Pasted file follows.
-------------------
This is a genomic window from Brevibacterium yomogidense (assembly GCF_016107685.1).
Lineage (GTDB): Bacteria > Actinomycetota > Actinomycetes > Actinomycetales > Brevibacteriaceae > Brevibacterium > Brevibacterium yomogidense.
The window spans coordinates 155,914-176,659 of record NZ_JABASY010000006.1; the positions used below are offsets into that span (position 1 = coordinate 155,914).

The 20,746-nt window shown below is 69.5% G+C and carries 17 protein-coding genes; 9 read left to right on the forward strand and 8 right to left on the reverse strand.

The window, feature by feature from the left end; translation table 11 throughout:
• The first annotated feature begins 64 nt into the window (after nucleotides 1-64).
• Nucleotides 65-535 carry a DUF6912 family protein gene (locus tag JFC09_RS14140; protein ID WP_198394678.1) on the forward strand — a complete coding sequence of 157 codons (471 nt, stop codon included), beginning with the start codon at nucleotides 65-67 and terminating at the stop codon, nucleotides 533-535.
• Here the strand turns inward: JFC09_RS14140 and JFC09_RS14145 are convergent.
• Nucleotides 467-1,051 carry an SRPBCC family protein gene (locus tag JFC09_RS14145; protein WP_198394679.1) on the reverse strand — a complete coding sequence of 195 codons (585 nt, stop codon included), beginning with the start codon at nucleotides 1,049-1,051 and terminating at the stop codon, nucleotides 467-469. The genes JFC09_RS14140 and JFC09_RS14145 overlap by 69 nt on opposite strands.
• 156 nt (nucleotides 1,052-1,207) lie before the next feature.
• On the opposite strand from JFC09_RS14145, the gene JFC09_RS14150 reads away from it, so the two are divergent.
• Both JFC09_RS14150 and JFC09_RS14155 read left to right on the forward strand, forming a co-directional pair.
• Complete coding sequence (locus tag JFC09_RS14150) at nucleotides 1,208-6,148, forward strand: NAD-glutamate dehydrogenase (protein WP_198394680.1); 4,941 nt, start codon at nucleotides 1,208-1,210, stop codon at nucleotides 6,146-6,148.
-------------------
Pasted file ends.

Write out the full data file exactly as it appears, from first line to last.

This is a genomic window from Brevibacterium yomogidense (assembly GCF_016107685.1).
Lineage (GTDB): Bacteria > Actinomycetota > Actinomycetes > Actinomycetales > Brevibacteriaceae > Brevibacterium > Brevibacterium yomogidense.
The window spans coordinates 155,914-176,659 of record NZ_JABASY010000006.1; the positions used below are offsets into that span (position 1 = coordinate 155,914).

The 20,746-nt window shown below is 69.5% G+C and carries 17 protein-coding genes; 9 read left to right on the forward strand and 8 right to left on the reverse strand.

The window, feature by feature from the left end; translation table 11 throughout:
• The first annotated feature begins 64 nt into the window (after nucleotides 1-64).
• Nucleotides 65-535 carry a DUF6912 family protein gene (locus tag JFC09_RS14140; protein ID WP_198394678.1) on the forward strand — a complete coding sequence of 157 codons (471 nt, stop codon included), beginning with the start codon at nucleotides 65-67 and terminating at the stop codon, nucleotides 533-535.
• Here the strand turns inward: JFC09_RS14140 and JFC09_RS14145 are convergent.
• Nucleotides 467-1,051 carry an SRPBCC family protein gene (locus tag JFC09_RS14145; protein WP_198394679.1) on the reverse strand — a complete coding sequence of 195 codons (585 nt, stop codon included), beginning with the start codon at nucleotides 1,049-1,051 and terminating at the stop codon, nucleotides 467-469. The genes JFC09_RS14140 and JFC09_RS14145 overlap by 69 nt on opposite strands.
• 156 nt (nucleotides 1,052-1,207) lie before the next feature.
• On the opposite strand from JFC09_RS14145, the gene JFC09_RS14150 reads away from it, so the two are divergent.
• Both JFC09_RS14150 and JFC09_RS14155 read left to right on the forward strand, forming a co-directional pair.
• Complete coding sequence (locus tag JFC09_RS14150) at nucleotides 1,208-6,148, forward strand: NAD-glutamate dehydrogenase (protein WP_198394680.1); 4,941 nt, start codon at nucleotides 1,208-1,210, stop codon at nucleotides 6,146-6,148.